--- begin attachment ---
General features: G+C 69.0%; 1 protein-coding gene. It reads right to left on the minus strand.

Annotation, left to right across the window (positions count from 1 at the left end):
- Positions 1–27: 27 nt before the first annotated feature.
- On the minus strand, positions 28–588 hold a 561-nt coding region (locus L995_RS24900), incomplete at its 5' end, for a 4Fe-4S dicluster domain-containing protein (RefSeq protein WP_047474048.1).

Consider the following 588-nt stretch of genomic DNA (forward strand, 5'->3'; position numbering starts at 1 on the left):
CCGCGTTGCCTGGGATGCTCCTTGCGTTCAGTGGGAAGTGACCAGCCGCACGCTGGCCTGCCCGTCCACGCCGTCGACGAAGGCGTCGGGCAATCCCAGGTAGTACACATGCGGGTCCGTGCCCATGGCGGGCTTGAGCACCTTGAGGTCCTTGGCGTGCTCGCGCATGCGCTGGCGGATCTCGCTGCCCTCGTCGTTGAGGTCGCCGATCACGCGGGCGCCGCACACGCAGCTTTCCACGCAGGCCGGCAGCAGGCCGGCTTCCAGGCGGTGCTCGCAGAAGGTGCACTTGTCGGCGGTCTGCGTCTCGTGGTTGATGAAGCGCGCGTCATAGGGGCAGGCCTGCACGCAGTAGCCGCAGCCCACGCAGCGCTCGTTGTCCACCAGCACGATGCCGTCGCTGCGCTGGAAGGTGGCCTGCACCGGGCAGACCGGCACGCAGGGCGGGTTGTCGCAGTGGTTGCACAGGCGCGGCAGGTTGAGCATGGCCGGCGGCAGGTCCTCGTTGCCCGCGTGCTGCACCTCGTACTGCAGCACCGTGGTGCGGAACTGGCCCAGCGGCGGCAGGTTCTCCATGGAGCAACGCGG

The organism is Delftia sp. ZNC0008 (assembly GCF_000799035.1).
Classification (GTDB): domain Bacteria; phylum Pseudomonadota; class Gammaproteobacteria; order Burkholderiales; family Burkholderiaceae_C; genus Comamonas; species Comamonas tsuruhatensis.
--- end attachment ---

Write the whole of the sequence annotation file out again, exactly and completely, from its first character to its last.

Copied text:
General features: G+C 69.0%; 1 protein-coding gene. It reads right to left on the minus strand.

Annotation, left to right across the window (positions count from 1 at the left end):
- Positions 1–27: 27 nt before the first annotated feature.
- On the minus strand, positions 28–588 hold a 561-nt coding region (locus L995_RS24900), incomplete at its 5' end, for a 4Fe-4S dicluster domain-containing protein (RefSeq protein WP_047474048.1).

Consider the following 588-nt stretch of genomic DNA (forward strand, 5'->3'; position numbering starts at 1 on the left):
CCGCGTTGCCTGGGATGCTCCTTGCGTTCAGTGGGAAGTGACCAGCCGCACGCTGGCCTGCCCGTCCACGCCGTCGACGAAGGCGTCGGGCAATCCCAGGTAGTACACATGCGGGTCCGTGCCCATGGCGGGCTTGAGCACCTTGAGGTCCTTGGCGTGCTCGCGCATGCGCTGGCGGATCTCGCTGCCCTCGTCGTTGAGGTCGCCGATCACGCGGGCGCCGCACACGCAGCTTTCCACGCAGGCCGGCAGCAGGCCGGCTTCCAGGCGGTGCTCGCAGAAGGTGCACTTGTCGGCGGTCTGCGTCTCGTGGTTGATGAAGCGCGCGTCATAGGGGCAGGCCTGCACGCAGTAGCCGCAGCCCACGCAGCGCTCGTTGTCCACCAGCACGATGCCGTCGCTGCGCTGGAAGGTGGCCTGCACCGGGCAGACCGGCACGCAGGGCGGGTTGTCGCAGTGGTTGCACAGGCGCGGCAGGTTGAGCATGGCCGGCGGCAGGTCCTCGTTGCCCGCGTGCTGCACCTCGTACTGCAGCACCGTGGTGCGGAACTGGCCCAGCGGCGGCAGGTTCTCCATGGAGCAACGCGG

The organism is Delftia sp. ZNC0008 (assembly GCF_000799035.1).
Classification (GTDB): domain Bacteria; phylum Pseudomonadota; class Gammaproteobacteria; order Burkholderiales; family Burkholderiaceae_C; genus Comamonas; species Comamonas tsuruhatensis.